When looking back at 2015, the only thing that seems to matter is the passing of Lemmy Kilmister. Of course losing Phil “Philthy Animal” Taylor in November was sad but Lemmy was on another level – one of the pillars of the entire rock ‘n roll universe. Thankfully, he left a voluminous legacy for us to enjoy for eternity, including some of music’s best interviews and quotes possible. Cheers, Lemmy.
Other than that, 2015 was a remarkably strong year for the pioneering, long-running bands in the metal scene. Everyone from KILLING JOKE, MY DYING BRIDE, FEAR FACTORY to AMORPHIS put out fantastic records. This past year also saw some very good super groups in TAU CROSS and FIRESPAWN make their debuts. You’ll find that many of them made it to our respective lists.
Additionally, we’ve recruited some fresh blood in Charles Elliott, Andrew Sample, and Jeff Wagner. These industry vets have been in the trenches with us for years and years, and have helped bring you many of the greatest records ever released for the past 20+ years. Continue reading →
The Norwegian supernova known as JAGA JAZZIST have created yet another meisterwerk with the appropriately titled Starfire. Pulsing with life, pulsing with creativity, the dazzling audial assault is the soundtrack to a vintage movie set in outer space.
Within Starfire‘s five songs is an impressive amount of content. Intricate layers created by seemingly a gazillion different instruments travel through the galaxy. JAGA JAZZIST‘s electronic and psychedelic synth influences take hold of much of the album atop their Norwegian jazz foundation. There is a melancholic thread that runs through it all.
The title track starts things off with a sublime and quiet tone that morphs away from its jazz intro to spaced out psychedelic/prog realms. “Starfire” creates this feeling of the vastness and futurist feelings of being in space albeit. The cascading and panning in and out of electronics gives the sensation of comets streaking by.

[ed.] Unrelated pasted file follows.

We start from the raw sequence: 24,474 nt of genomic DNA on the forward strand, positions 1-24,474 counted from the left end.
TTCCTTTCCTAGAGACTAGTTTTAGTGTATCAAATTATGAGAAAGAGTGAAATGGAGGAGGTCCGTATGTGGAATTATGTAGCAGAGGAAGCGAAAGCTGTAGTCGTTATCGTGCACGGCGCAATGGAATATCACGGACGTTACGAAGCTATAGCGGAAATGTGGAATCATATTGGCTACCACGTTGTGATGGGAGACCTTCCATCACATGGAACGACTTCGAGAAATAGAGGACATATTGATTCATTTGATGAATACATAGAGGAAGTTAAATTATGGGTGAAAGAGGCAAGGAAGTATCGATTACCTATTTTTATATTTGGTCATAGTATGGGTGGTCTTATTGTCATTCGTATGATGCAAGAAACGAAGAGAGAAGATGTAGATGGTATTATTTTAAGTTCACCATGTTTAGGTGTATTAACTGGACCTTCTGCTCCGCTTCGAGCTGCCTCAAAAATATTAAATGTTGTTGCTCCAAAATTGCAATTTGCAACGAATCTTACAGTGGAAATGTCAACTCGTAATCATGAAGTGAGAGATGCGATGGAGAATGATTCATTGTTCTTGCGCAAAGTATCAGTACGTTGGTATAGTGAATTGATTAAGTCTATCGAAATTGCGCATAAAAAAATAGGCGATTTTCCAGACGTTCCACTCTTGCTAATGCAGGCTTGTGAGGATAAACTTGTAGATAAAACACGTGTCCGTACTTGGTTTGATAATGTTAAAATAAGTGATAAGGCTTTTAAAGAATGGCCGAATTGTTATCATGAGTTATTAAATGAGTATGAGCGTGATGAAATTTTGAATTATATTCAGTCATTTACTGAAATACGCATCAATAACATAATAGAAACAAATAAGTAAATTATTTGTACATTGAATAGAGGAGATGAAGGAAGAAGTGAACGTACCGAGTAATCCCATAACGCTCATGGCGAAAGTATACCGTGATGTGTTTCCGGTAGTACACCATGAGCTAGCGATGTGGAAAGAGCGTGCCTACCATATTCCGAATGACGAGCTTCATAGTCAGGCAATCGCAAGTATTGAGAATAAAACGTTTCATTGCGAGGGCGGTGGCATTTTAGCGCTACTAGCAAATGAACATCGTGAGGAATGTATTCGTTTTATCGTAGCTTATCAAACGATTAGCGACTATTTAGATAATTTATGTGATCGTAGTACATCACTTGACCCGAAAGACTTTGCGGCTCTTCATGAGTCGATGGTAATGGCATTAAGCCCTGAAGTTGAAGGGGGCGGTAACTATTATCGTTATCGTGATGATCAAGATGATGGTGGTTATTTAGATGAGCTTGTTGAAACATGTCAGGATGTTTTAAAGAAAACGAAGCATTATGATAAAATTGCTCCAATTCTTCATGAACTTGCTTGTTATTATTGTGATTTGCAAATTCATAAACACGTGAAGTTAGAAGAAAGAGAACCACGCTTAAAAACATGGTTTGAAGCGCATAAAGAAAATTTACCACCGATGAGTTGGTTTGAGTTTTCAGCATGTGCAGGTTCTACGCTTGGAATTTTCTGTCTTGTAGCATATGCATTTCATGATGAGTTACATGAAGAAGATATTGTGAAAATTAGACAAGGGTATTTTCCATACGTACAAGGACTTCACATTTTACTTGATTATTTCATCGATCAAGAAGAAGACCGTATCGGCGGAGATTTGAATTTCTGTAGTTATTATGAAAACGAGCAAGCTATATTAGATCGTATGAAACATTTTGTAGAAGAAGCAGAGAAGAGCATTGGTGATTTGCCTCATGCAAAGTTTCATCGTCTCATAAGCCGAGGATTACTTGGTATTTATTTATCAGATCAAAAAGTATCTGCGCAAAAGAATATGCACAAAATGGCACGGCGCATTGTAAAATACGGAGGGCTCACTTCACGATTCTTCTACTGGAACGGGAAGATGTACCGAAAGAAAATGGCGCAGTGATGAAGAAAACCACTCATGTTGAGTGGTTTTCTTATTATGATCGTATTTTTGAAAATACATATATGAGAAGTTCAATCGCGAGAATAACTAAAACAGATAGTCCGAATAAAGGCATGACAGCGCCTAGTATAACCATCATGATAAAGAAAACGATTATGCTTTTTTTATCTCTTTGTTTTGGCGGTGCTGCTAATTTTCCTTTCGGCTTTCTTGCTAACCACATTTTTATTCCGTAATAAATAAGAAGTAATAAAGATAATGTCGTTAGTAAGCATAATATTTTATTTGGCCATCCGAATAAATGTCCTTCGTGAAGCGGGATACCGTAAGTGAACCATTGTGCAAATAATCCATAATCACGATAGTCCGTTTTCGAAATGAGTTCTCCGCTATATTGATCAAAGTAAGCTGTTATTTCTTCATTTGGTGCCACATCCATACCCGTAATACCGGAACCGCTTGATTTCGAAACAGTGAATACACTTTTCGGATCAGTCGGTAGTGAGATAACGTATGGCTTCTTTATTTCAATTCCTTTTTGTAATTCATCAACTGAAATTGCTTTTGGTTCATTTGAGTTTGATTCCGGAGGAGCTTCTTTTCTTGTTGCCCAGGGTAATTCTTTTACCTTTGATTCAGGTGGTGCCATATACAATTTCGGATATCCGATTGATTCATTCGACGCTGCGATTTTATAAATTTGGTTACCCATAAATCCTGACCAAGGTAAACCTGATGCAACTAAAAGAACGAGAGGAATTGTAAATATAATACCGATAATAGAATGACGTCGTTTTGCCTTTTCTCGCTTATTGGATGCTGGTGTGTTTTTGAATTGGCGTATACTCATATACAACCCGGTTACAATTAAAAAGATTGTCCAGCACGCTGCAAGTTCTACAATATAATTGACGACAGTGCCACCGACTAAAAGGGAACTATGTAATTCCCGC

“Big City Music” is decidedly more electronic-based with its plethora of synth work. The 14+ minute song is built around a massive melody that is the song’s apex at the 7:30 and 12:15 marks. Keen ears will hear progressive house song influences tucked in there.
Despite being named after Japan’s bullet trains, “Shinkansen” is a mellow track that brings the sensation of floating in the cosmos as comets fly by.
The heart of “Oban” is the wonderfully sublime bass clarinet riff that comes in when during the song’s quiet sections. The song sound is essentially the soundtrack to how stars are formed amongst molecular clouds.
“Prungen” has jazzy bookends and crescendos in the middle with some excellent electronics going off.
A true appreciation of Starfire cannot be had without seeing the band live or watching videos of their live performances of these songs. The number of moving parts and the intricateness of the compositions is so impressive along with the seemingly gazillion instruments the band play. Take time to get to know Starfire and it will reward you again and again.(Ninja Tune)
Norway’s JAGA JAZZIST came to town for only their second L.A. appearance (their first having been back in 2011) for a perfect 90-minute set at the brand new Teragram Ballroom.
The eight-member band nailed their set which focused on material from their freshly released new album Starfire and previous album One-Armed Bandit. It was a treat to hear them dip back into their “first” album The Stix but songs from A Living Room Hush were noticably absent (perhaps due to it being more “electronic” in nature).
Bonus points for Teragram Ballroom being tops despite having been open for less than three weeks—this being their fourth show. The venue hit top marks on all aspects from decor, service, bars, bites, and most importantly, sound.